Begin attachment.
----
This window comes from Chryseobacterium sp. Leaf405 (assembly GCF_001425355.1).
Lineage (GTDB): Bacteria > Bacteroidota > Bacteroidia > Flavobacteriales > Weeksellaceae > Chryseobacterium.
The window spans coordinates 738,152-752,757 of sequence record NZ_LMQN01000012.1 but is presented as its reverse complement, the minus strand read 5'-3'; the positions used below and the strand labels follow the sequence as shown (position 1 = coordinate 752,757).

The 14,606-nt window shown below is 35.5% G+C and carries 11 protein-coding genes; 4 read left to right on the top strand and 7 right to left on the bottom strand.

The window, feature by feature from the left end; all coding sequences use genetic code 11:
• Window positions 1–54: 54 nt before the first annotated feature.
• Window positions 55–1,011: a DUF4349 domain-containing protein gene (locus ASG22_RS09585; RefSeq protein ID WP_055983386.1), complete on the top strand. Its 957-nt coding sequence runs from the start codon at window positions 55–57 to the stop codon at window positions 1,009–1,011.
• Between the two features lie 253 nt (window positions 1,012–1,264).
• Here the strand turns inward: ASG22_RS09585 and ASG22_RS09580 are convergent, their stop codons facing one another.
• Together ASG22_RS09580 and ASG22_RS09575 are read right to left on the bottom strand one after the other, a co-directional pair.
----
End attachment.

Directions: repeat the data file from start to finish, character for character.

This window comes from Chryseobacterium sp. Leaf405 (assembly GCF_001425355.1).
Lineage (GTDB): Bacteria > Bacteroidota > Bacteroidia > Flavobacteriales > Weeksellaceae > Chryseobacterium.
The window spans coordinates 738,152-752,757 of sequence record NZ_LMQN01000012.1 but is presented as its reverse complement, the minus strand read 5'-3'; the positions used below and the strand labels follow the sequence as shown (position 1 = coordinate 752,757).

The 14,606-nt window shown below is 35.5% G+C and carries 11 protein-coding genes; 4 read left to right on the top strand and 7 right to left on the bottom strand.

The window, feature by feature from the left end; all coding sequences use genetic code 11:
• Window positions 1–54: 54 nt before the first annotated feature.
• Window positions 55–1,011: a DUF4349 domain-containing protein gene (locus ASG22_RS09585; RefSeq protein ID WP_055983386.1), complete on the top strand. Its 957-nt coding sequence runs from the start codon at window positions 55–57 to the stop codon at window positions 1,009–1,011.
• Between the two features lie 253 nt (window positions 1,012–1,264).
• Here the strand turns inward: ASG22_RS09585 and ASG22_RS09580 are convergent, their stop codons facing one another.
• Together ASG22_RS09580 and ASG22_RS09575 are read right to left on the bottom strand one after the other, a co-directional pair.